1. It is not clear why San Francisco is different…

        Well, there could be one simple explanation, couldn’t there? : other sophisticated cities
        Jus as the “City that Knows How” seemingly became the “City that Knew How”.

      2. An interesting question. There are many, many examples of beautifully preserved homes in the tonier neighborhoods of San Francisco—homes in the working class areas tend not to fare as well as far as preservation is concerned, as one might expect. I suspect that aligns with older East Coast and European cities as well. Or, do West Coast buyers have have some sort of uniquely New World approach to interiors? There could be something there.

        What I haven’t seen in 25 years is a beautiful, original wood interior ripped out and replaced with white modern due to flipper/buyer preference*. I have seen a few lost because they had 10 layers of probably lead paint on them and restoring it just wasn’t feasible.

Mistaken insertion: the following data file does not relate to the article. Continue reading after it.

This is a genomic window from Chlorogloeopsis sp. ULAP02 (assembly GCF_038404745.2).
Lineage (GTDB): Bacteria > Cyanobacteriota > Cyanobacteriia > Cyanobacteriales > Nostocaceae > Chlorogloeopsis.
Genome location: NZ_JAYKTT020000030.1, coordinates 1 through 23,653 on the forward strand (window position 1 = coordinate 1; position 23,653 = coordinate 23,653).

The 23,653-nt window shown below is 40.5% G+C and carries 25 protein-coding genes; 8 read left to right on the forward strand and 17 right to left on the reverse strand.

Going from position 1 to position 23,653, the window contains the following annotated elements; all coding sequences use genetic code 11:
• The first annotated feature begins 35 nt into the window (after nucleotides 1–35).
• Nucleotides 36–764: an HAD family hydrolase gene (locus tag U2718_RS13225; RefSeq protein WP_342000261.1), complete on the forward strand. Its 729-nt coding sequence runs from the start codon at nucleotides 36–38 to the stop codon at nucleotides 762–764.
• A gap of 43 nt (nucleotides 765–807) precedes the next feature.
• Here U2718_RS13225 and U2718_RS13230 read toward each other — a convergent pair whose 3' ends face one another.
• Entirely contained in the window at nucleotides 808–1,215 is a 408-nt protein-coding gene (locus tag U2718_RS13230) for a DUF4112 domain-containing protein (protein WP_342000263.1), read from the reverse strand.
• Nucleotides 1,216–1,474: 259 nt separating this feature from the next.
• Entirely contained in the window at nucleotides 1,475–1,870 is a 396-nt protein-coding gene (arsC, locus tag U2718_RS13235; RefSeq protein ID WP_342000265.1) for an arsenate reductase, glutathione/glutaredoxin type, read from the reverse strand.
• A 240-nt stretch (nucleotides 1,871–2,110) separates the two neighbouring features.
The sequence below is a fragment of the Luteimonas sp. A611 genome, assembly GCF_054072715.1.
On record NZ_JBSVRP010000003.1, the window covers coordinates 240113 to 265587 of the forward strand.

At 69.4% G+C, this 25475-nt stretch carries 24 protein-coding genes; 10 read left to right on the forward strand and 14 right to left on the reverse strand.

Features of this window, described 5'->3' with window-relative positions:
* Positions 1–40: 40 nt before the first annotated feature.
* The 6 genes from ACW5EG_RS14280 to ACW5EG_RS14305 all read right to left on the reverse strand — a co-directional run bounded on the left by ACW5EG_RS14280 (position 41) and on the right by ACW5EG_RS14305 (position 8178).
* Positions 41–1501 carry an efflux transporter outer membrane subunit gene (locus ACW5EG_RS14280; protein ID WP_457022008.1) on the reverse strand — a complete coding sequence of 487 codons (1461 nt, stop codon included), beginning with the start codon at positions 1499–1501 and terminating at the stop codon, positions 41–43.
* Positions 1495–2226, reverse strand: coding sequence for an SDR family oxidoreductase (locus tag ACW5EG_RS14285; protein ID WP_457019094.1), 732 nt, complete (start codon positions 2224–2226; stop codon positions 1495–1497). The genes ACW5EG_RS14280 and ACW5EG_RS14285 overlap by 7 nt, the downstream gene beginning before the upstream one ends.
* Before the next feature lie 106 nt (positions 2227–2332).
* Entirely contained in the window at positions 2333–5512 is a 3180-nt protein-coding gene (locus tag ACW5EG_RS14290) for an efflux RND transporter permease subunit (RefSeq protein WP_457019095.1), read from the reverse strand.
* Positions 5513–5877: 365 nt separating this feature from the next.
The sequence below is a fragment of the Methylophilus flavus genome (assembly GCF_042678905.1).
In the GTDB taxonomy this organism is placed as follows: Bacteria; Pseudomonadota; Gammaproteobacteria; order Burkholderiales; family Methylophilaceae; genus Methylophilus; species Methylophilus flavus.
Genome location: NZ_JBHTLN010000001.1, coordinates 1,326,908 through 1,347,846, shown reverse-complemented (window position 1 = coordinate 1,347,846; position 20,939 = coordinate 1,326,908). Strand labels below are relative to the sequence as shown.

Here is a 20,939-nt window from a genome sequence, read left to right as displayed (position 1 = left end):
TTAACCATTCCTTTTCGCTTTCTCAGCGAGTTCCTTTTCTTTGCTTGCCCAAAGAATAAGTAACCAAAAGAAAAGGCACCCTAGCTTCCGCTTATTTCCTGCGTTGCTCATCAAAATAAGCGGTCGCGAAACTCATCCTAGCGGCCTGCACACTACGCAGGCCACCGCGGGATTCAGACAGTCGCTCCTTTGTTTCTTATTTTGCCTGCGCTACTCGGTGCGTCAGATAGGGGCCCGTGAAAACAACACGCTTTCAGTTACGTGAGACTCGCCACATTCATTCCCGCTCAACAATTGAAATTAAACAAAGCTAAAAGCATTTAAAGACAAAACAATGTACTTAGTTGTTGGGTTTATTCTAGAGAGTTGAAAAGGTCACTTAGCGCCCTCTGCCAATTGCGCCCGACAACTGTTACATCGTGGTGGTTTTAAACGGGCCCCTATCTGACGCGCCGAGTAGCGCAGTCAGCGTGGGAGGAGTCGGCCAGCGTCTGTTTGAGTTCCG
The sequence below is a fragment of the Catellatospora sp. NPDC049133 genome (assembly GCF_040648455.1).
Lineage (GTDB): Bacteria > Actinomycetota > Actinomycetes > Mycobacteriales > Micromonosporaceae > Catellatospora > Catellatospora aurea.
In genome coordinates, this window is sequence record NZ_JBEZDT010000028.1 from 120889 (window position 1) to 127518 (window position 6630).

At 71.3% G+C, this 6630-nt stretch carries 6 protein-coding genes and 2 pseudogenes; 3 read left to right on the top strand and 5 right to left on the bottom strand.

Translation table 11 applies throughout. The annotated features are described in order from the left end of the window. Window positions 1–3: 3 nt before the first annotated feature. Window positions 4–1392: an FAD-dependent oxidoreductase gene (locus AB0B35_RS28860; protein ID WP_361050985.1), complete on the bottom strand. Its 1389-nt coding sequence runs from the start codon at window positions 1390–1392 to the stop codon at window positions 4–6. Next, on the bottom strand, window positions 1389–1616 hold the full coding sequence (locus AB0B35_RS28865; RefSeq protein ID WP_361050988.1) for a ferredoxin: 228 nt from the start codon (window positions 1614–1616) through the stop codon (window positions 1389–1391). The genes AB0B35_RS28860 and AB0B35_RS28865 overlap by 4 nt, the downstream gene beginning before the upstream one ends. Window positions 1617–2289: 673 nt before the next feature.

*There was a home on Coleridge in Bernal a few years back people lost their sh*t over when the flipper tore out all the wood and Dwellified it, but none of it was original nor did it match the original style of the house, it was the former owners rather over-the-top ongoing renovation.

  2. Cute house and yard. Good neighborhood. Garage. Only one bath. Decent K-5 school nearby, feeder middle school not so much, but small house for family with kids that age. $1.1 million.

  3. Beautiful home in a great neighborhood, walking distance to BART. And a decent price, for SF at least. If it sells for $999k it’s a steal imo.

  4. I live in Sunnyside. This home is small for the neighborhood; prices are down a little, but this will go over asking because Mangels is the “good” side of Monterey Boulevard. Close to the park and walkable to Glen Park.